Energy

We’re always looking at ways to reduce our energy consumption and carbon footprint. As new technologies have emerged, older campus facilities have been retrofitted with more efficient lighting, HVAC systems and other components and new sources of clean energy have been sought.

Solar Parking Canopy

SU’s solar parking canopy on West College Avenue provides enough energy to power three residence halls annually.

Photovoltaic Solar Parking Canopy

When it comes to solar energy, we’ve got it covered – literally! Vehicles in University Lot H, adjacent to Holloway, Fulton and Conway halls, park beneath a photovoltaic solar canopy that produces approximately 765,000 kilowatt hours of electricity annually – see for yourself! It’s enough to power our Manokin, Pocomoke and Wicomico residence halls throughout the year. The lot also includes five electric vehicle charging stations.

Nanticoke Hall Domestic Hot Water Solar Collectors

Situated on the roof of Nanticoke Hall, evacuated tube solar collectors harness free sunshine and convert the sun's energy into hot water for use by the building's residents.  The system is comprised of thick borosilicate glass outer tubes and thinner glass inner tubes.  The air has been removed, or "evacuated" from the space between the two tubes.  This vacuum acts as an insulator, reducing heat loss to the surrounding atmosphere.  Nanticoke Hall's south facing roof surface provides the ideal exposure to the sun's rays.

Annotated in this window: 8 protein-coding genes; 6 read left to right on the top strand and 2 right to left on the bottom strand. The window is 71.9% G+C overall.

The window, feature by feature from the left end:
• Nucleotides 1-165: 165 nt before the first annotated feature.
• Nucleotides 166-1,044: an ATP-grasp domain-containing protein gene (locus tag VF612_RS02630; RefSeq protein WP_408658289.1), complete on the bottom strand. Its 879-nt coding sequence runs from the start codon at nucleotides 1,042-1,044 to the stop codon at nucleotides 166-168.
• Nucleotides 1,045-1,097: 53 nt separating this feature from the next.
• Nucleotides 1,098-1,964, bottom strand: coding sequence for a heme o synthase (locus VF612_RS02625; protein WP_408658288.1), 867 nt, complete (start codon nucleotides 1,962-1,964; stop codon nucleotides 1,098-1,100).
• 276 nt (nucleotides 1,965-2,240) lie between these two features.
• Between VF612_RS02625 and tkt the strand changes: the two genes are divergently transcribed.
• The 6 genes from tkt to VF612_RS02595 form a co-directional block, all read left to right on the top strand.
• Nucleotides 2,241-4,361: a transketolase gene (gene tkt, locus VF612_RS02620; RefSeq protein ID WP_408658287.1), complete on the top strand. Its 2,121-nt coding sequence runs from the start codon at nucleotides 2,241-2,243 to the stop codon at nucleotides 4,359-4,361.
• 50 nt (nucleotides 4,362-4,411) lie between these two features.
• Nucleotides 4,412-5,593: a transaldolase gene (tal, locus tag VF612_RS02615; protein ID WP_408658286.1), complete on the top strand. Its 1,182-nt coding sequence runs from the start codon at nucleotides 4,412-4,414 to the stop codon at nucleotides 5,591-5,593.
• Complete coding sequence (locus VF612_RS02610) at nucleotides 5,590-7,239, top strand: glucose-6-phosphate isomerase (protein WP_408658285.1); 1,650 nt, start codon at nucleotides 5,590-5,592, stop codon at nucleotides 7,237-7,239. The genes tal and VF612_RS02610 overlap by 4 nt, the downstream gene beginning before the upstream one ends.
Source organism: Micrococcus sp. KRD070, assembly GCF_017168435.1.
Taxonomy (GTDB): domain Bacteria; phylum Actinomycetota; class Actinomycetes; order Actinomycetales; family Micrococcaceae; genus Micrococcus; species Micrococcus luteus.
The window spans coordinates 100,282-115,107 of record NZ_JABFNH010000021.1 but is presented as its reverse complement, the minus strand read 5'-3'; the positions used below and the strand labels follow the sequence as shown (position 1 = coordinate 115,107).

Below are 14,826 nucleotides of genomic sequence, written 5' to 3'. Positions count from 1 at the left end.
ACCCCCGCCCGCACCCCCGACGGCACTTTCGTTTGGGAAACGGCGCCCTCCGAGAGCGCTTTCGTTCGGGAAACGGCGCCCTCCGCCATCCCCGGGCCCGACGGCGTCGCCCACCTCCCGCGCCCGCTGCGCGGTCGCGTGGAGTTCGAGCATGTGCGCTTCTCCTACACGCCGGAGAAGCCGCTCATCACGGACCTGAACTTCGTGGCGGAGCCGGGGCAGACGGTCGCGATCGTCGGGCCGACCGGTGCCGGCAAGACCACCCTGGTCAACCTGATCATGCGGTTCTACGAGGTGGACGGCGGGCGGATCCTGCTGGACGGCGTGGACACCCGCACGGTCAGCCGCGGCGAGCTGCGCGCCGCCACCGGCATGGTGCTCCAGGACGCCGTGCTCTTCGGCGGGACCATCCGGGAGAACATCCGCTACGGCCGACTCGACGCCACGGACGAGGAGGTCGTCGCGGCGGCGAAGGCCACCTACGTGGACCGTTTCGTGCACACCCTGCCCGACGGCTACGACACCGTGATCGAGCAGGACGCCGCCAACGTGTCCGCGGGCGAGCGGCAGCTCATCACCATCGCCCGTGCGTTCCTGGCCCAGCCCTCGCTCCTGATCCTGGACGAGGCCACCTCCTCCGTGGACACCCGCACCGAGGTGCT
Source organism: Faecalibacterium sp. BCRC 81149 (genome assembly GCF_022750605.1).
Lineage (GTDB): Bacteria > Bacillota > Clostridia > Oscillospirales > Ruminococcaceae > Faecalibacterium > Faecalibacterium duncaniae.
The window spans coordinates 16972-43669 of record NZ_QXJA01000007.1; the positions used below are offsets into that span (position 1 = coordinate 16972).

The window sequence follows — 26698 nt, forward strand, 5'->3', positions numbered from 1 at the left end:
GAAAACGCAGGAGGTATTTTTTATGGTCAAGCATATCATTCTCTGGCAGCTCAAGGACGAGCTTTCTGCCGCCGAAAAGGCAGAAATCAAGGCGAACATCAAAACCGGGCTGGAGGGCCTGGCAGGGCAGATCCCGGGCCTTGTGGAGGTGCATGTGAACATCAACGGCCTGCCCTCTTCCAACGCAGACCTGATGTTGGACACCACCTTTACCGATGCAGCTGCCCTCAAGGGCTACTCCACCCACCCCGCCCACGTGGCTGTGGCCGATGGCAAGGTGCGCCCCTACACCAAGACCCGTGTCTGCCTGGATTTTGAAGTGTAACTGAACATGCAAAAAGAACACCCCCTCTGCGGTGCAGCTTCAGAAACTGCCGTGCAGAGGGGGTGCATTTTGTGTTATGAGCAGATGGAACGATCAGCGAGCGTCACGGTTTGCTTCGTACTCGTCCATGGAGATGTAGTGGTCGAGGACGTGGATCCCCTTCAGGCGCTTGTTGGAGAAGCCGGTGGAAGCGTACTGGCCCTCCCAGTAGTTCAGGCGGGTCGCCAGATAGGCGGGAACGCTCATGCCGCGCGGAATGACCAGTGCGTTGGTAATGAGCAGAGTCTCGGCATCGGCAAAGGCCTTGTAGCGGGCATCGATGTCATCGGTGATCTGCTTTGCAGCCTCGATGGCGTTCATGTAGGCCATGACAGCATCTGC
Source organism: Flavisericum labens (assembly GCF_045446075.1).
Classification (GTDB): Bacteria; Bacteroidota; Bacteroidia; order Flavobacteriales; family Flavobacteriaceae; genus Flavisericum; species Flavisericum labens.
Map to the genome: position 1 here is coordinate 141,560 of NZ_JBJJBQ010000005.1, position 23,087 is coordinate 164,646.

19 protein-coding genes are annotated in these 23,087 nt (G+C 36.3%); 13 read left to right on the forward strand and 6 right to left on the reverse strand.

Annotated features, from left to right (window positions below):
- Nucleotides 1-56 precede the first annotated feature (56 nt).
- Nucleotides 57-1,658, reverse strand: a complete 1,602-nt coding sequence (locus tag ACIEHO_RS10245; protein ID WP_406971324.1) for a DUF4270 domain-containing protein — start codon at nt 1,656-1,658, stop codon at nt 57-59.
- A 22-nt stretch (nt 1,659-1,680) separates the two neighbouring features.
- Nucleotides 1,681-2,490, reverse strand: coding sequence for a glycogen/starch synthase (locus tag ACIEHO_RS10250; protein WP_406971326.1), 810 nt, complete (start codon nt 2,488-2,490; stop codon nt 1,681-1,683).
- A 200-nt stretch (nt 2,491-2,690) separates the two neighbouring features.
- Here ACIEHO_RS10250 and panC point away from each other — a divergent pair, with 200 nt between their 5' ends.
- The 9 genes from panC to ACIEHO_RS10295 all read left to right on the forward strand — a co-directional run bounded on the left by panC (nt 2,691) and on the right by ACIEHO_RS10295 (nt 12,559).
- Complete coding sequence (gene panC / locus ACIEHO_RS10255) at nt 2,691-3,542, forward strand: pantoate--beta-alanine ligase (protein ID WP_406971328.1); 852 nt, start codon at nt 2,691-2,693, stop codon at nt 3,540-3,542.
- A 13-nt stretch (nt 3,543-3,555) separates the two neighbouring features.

Hot Water Solar Array

Vacuums between the tubes in the solar array atop Nanticoke Hall act as an insulator to reduce heat loss to the surrounding atmosphere. That translates to a solar water heater for the residents and as the heat source for the residence hall’s basement mechanical room.

Other Notable Energy-Efficient Features

  • Geothermal wells drilled beneath Parking Lot F, adjacent to the Quad, provide heating, cooling and hot water for Manokin and Wicomico residence halls, and HVAC services for Nanticoke Hall. Geothermal heat pumps use the constant temperature of the earth as the exchange medium instead of the outside air temperature.
  • We’ve installed occupancy sensors in many offices, meeting rooms and classrooms to reduce lighting consumption when these spaces are not occupied, leading to an estimated savings (and energy reduction) of 30 percent annually.
  • Electronic building automation systems throughout campus help optimize HVAC systems to balance cost and comfort while helping to reduce energy consumption.